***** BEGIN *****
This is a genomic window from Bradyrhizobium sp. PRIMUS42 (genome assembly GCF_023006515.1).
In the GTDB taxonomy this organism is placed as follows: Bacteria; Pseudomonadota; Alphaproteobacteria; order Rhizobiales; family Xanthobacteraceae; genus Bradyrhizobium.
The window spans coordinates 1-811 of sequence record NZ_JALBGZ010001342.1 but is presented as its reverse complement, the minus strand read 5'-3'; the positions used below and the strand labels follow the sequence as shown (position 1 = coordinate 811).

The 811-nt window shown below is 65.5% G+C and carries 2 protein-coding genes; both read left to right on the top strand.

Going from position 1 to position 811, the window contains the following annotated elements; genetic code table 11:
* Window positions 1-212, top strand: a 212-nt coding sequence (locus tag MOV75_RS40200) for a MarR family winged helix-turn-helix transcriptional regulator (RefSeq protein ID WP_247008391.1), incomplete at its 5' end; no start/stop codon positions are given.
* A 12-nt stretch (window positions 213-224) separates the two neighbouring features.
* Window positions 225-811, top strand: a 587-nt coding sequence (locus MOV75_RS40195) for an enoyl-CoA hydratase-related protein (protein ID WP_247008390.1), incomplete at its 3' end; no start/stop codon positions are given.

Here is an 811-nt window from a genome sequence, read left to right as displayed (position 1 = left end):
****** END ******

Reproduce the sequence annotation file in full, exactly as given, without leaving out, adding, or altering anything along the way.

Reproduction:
This is a genomic window from Bradyrhizobium sp. PRIMUS42 (genome assembly GCF_023006515.1).
In the GTDB taxonomy this organism is placed as follows: Bacteria; Pseudomonadota; Alphaproteobacteria; order Rhizobiales; family Xanthobacteraceae; genus Bradyrhizobium.
The window spans coordinates 1-811 of sequence record NZ_JALBGZ010001342.1 but is presented as its reverse complement, the minus strand read 5'-3'; the positions used below and the strand labels follow the sequence as shown (position 1 = coordinate 811).

The 811-nt window shown below is 65.5% G+C and carries 2 protein-coding genes; both read left to right on the top strand.

Going from position 1 to position 811, the window contains the following annotated elements; genetic code table 11:
* Window positions 1-212, top strand: a 212-nt coding sequence (locus tag MOV75_RS40200) for a MarR family winged helix-turn-helix transcriptional regulator (RefSeq protein ID WP_247008391.1), incomplete at its 5' end; no start/stop codon positions are given.
* A 12-nt stretch (window positions 213-224) separates the two neighbouring features.
* Window positions 225-811, top strand: a 587-nt coding sequence (locus MOV75_RS40195) for an enoyl-CoA hydratase-related protein (protein ID WP_247008390.1), incomplete at its 3' end; no start/stop codon positions are given.

Here is an 811-nt window from a genome sequence, read left to right as displayed (position 1 = left end):